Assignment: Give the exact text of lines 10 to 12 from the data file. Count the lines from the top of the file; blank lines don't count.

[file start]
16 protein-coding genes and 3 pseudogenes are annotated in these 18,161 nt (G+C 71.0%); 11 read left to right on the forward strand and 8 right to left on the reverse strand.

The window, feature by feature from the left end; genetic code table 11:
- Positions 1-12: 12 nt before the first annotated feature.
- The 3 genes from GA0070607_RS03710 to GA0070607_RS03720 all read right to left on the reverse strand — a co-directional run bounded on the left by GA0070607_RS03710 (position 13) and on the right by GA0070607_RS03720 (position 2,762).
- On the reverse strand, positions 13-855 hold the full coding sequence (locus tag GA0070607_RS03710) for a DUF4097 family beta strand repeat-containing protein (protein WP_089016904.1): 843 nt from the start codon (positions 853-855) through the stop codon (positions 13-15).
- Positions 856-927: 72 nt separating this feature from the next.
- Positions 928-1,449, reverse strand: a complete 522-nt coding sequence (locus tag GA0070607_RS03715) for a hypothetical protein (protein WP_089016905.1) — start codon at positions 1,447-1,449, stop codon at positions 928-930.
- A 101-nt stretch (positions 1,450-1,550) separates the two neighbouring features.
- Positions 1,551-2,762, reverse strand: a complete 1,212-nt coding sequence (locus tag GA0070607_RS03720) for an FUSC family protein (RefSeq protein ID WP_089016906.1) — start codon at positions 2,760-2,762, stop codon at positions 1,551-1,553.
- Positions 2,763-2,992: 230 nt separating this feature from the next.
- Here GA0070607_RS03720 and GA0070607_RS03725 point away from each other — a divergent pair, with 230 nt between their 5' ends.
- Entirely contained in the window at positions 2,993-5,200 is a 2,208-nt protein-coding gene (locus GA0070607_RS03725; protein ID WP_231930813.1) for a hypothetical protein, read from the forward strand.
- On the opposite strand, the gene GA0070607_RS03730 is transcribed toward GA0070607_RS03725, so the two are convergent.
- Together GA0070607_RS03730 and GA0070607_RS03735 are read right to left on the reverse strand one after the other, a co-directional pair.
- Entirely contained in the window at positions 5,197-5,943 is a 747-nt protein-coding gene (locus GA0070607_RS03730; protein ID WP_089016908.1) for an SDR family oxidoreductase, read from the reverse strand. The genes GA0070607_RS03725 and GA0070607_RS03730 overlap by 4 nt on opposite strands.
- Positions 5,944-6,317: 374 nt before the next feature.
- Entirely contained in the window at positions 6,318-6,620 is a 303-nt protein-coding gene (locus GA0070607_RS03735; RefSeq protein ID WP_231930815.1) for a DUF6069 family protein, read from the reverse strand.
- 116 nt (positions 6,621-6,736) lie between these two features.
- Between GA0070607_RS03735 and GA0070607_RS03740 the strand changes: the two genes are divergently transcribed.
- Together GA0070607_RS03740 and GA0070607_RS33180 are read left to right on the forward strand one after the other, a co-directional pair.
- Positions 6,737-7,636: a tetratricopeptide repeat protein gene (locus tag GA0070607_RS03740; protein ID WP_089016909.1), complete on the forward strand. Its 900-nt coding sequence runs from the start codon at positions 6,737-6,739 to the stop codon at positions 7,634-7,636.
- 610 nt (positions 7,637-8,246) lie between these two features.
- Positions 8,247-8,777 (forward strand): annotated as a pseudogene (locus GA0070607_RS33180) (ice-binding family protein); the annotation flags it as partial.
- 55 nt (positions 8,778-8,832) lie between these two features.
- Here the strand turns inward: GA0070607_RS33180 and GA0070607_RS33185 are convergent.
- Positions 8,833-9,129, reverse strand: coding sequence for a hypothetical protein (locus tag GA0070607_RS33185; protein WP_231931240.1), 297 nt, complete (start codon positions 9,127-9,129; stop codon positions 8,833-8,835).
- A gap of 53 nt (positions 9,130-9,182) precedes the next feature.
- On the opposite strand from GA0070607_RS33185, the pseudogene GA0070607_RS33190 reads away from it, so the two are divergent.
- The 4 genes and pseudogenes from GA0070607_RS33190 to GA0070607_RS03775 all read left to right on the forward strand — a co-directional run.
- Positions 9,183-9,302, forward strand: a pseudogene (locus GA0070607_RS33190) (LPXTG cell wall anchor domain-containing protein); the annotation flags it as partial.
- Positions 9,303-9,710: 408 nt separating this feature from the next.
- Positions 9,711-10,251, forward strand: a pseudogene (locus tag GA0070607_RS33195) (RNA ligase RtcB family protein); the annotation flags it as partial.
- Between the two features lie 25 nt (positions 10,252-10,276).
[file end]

- Positions 2,763-2,992: 230 nt separating this feature from the next.
- Here GA0070607_RS03720 and GA0070607_RS03725 point away from each other — a divergent pair, with 230 nt between their 5' ends.
- Entirely contained in the window at positions 2,993-5,200 is a 2,208-nt protein-coding gene (locus GA0070607_RS03725; protein ID WP_231930813.1) for a hypothetical protein, read from the forward strand.